Fittings and monuments
Benches: (Nave) Some narrow ones, probably C16.
Door: The south door is C16 made of long planks.
Font: C15 octagonal with trefoiled panelling on the sides and stem.
Glass: (South east nave window) C14 fragments.
1. (North chancel) Edward Markwick (d1538) – see above. It is handsome, though without an effigy. Above the chest, which has three cusped quatrefoils bearing shields, is a flattened arch beneath a band of quatrefoils and creating. It resembles other monuments of the period, e g one at Kingston Buci, West Sussex.
2. (North chancel) Henry Shiffner (d1795) Generally plain and set on a panel shaped like a trapezium. Signed by Parsons of Lewes, who at this date can only be L Parsons.
3. (North nave) Sir John Hutton Cooper (d1828) Plain tablet, signed by —- Storey of London.
1. (South nave) Plain pointed C13 connected with the adjacent nave altar.
2. (South chancel) Early C14 with a trefoil head.
Royal arms: (Over chancel arch) George III – painted on panel.
Squint: (Under the opening south of the chancel arch) Though called an aumbry by the VCH, this is open through the wall and is broader to the east, where it is divided by a shaft, so it is more likely to be a squint.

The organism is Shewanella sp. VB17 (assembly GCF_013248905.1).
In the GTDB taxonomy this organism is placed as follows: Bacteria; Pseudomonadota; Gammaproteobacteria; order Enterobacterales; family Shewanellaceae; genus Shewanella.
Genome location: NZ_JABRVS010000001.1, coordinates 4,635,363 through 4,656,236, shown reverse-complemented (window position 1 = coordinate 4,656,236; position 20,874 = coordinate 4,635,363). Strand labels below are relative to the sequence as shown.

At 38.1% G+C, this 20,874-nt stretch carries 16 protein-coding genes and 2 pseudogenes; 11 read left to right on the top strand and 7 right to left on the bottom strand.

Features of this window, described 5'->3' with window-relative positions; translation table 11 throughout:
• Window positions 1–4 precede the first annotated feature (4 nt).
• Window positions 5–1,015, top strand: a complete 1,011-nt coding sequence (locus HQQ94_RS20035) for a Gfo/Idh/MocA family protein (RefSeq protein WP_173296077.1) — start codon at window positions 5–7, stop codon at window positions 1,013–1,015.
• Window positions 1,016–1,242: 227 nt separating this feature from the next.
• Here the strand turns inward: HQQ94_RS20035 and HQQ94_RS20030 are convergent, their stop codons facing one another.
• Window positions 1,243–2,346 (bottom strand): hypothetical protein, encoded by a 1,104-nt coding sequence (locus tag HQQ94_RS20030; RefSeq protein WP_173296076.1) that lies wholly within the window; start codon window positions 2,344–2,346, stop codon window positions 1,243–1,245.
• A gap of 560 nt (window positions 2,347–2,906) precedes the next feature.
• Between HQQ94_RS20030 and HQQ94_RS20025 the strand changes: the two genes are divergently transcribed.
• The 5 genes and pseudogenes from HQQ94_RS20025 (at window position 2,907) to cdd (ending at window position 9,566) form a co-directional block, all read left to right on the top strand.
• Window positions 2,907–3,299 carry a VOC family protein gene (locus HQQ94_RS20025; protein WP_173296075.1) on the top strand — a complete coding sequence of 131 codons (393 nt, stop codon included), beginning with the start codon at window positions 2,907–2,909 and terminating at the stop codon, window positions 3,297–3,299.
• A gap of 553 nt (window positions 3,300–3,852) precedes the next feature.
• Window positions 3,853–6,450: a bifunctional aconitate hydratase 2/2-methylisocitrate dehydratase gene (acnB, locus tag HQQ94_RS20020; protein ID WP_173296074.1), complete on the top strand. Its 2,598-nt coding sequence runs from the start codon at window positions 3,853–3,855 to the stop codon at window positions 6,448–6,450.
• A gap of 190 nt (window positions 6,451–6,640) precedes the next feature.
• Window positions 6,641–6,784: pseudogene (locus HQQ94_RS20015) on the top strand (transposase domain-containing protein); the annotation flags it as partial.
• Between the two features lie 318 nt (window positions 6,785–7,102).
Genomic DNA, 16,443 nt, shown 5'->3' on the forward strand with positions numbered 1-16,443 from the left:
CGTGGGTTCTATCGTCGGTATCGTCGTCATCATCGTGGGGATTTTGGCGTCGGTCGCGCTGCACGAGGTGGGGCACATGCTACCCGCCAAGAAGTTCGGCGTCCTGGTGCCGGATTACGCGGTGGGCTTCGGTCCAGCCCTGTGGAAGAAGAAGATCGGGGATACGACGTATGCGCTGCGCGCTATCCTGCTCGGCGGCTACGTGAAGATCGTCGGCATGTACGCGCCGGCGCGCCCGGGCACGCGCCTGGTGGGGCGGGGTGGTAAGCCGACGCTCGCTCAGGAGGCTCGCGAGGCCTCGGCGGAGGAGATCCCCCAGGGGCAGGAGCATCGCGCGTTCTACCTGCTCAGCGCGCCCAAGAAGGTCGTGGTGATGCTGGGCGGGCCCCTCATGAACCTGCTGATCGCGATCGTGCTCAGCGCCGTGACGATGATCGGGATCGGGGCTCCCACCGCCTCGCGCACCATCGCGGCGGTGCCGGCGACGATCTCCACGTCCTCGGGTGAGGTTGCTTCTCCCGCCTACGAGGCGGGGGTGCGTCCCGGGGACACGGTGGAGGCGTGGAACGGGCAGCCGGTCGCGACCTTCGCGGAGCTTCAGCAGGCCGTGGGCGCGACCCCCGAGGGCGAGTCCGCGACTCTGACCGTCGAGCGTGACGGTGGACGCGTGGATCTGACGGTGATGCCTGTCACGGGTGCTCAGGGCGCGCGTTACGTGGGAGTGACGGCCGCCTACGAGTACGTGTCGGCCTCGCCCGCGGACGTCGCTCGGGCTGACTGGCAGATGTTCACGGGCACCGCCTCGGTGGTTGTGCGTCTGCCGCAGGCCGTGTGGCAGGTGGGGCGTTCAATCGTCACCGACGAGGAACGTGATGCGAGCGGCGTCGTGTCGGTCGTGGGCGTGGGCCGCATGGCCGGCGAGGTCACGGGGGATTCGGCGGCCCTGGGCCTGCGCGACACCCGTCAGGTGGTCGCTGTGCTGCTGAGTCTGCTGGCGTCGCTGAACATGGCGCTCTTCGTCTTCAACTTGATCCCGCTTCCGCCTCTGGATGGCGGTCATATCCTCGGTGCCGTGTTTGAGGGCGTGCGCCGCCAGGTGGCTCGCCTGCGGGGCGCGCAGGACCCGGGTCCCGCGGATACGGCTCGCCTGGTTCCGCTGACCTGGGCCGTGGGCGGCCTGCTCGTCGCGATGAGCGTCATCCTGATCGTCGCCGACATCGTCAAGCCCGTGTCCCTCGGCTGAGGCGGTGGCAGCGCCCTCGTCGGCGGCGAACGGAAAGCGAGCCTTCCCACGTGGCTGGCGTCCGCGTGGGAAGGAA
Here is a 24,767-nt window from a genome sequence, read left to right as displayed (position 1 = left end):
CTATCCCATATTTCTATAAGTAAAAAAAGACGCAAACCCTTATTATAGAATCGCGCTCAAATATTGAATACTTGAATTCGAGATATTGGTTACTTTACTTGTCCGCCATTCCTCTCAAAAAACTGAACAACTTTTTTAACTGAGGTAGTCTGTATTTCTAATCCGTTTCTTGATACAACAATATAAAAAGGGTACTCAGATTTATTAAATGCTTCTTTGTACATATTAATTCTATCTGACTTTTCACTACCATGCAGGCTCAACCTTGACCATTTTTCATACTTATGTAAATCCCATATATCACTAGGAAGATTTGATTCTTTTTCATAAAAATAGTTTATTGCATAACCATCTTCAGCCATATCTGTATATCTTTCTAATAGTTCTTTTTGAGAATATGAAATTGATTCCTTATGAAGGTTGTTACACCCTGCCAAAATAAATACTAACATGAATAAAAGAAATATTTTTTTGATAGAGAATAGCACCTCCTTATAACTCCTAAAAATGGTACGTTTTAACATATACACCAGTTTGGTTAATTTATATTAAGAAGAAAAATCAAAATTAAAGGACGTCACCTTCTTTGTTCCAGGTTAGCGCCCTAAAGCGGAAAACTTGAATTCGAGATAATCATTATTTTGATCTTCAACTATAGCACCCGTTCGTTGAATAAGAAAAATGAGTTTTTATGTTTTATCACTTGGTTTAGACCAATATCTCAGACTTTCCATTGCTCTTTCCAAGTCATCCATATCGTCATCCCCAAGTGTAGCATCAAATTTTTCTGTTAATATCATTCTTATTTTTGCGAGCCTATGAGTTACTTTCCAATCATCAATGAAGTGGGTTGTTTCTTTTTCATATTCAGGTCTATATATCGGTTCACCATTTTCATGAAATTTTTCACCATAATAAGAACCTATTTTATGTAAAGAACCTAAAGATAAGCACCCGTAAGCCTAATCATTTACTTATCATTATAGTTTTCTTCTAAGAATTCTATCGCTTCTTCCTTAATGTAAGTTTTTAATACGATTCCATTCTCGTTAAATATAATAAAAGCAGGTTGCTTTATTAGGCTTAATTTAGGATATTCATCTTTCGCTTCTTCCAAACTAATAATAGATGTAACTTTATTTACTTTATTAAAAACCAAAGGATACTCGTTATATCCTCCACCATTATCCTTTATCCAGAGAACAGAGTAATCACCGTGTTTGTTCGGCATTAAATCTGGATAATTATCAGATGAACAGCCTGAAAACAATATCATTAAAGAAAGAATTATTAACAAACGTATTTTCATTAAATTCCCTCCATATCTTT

Stoup: (South porch) Chiselled off flat and uncovered in 1928. It is probably C16.
1. Anon [W H Godfrey (6 p8)]: Church of St Peter, Hamsey, SNQ 2 (May 1928) pp62-65
2. G R Burleigh: Deserted Mediaeval Villages in East Sussex, SAC 111 (1973) pp45-83
3. R Chapman: Parochial History of Hamsey, SAC 17 (1865) pp70-103
4. W H Godfrey: Hamsey Church, SNQ 2 (Nov 1928) pp126-27
5. G C Shiffner: Hamsey Church, SAC 25 (1873) p227
6. C Whittick: St Peter, Hamsey, NFSHCT 2006 pp7-8
Measured plan by W H Godfrey (?) in VCH 7 p86
My thanks to:
1. Cindy Palmer of Seattle, USA who drew my attention to the gargoyle and provided the photograph
2. Nick Wiseman who provided all the other coloured photographs except the larger one of the tower